Caught In The Glare Of The Valujet Crash
May 11 started out like any other day at bustling Miami International Airport, as baggage-laden carts wound their way toward waiting planes. But one thing was out of the ordinary. Among the cargo that made its way to workers readying ValuJet's Flight 592 to Atlanta were a number of outdated canisters containing oxygen generators. The generators, which had been taken off three used airplanes being readied for ValuJet, were labeled with green tags, indicating they had expired. They were also mistakenly labeled by a SabreTech employee as "empty," says a lawyer for SabreTech Inc., one of the airline's maintenance subcontractors.
What role these generators may have played in Flight 592's crash into the Florida Everglades later that day is still unknown. It will likely be months before the National Transportation Safety Board can determine if the presence of the oxygen generators contributed to the fire that ValuJet Airlines Inc. crew members alluded to mn the jet's battered cockpit voice recorder. But the finger-pointing has abruptly thrust little-known SabreTech into the glare of public attention.
A week after the crash, ValuJet released an affidavit signed by the employee it had assigned to oversee the SabreTech work, accusing SabreTech of ignoring repeated requests that it dispose of the canisters as hazardous waste and not ship them back to ValuJet. SabreTech says that on May 11, it was simply returning ValuJet's property and that it was ValuJet's decision to load the canisters onto Flight 592. Meanwhile, the Transportation Dept. has halted all transport of spent canisters on passenger airlines. Business at SabreTech's Miami facility has slowed, and the company has been named in at least one suit by a family of someone who died on Flight 592.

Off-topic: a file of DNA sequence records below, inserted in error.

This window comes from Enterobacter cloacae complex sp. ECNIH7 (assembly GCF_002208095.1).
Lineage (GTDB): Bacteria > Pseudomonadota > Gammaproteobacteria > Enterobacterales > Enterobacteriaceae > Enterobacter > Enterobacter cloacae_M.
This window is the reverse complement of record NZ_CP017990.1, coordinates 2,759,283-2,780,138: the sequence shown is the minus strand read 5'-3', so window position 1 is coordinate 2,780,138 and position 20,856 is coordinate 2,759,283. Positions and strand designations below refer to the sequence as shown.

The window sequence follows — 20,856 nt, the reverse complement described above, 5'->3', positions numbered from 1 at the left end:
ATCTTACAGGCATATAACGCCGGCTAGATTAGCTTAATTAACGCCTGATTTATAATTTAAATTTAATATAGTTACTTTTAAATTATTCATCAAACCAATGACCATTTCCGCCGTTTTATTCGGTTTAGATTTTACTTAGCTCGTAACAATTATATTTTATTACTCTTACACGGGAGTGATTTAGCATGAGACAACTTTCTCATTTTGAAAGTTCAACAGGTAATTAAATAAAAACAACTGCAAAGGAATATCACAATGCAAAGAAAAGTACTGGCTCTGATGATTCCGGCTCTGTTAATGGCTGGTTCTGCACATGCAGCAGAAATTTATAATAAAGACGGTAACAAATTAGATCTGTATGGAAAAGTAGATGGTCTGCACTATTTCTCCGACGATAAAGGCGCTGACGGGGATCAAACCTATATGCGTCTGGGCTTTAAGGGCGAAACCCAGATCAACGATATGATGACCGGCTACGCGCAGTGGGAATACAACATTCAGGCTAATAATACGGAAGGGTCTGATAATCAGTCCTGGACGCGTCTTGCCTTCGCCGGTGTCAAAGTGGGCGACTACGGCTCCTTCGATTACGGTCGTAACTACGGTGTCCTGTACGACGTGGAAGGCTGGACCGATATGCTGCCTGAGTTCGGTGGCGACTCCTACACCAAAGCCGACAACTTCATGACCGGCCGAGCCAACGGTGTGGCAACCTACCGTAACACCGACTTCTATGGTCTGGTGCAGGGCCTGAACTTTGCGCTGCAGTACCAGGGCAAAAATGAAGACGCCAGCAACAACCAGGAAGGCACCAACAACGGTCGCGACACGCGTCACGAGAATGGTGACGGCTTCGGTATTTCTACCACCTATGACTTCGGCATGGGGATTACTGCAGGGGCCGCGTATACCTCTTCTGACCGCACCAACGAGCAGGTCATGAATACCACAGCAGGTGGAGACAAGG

In response, SabreTech has formed two teams to deal with the crisis--one in Miami, which is conducting an internal investigation and is in daily contact with federal investigators, and another at parent company Sabreliner Corp.'s headquarters in St. Louis, to communicate with staff and clients. Says F. Holmes Lamoreux, chairman and CEO of Sabreliner: "We're doing everything we can to cooperate with the [Federal Aviation Administration] and the [National Transportation Safety Board]. We have an outstanding safety record we work hard to maintain."
Even before the ValuJet disaster, SabreTech was battling for market share in the aircraft-maintenance market. For new airlines, outsourcing lets them avoid investing in their own maintenance facilities, and for established players, nonunion outside shops can provide big cost savings. As a result, says The Canaan Group, a Park City (Utah) aviation consultant, total airline maintenance grew 3%, to $21 billion worldwide, in 1995--but the percentage of maintenance performed by third parties grew twice as fast, reaching $7 billion that year.
While most outside companies' safety records are good, adverse publicity about SabreTech is already taking a toll. ValuJet President Lewis Jordan has said he is reviewing the company's use of outside vendors because of public perception. That may also sway government regulators. "The FAA got caught with their pants down," says Robert Lawson, a manager at PemCo Aeroplex Inc., a SabreTech competitor. "They might increase their scrutiny just to pacify the public." The FAA says outsourcing by air carriers is not new and that it has not seen a significant pickup in outsourcing.
For SabreTech, the impact of the ValuJet crash is still playing out. Lamoreux bought Sabreliner, formerly known as DynAir, just 10 months ago for $12.5 million. Already, the company has contributed to aggregate profits and is expected to have annual revenues this fiscal year of approximately $80 million. Satisfied customers such as Western Pacific Airlines Inc., which uses SabreTech's Phoenix facility as a backup for heavy maintenance, say they have no plans to abandon the company. Neither does Lamoreux. Confident that any defense or judgments against SabreTech stemming from this accident will be covered by its London-based syndicate of insurers, he says he still feels SabreTech was a good investment. But those little canisters could still change that in short order.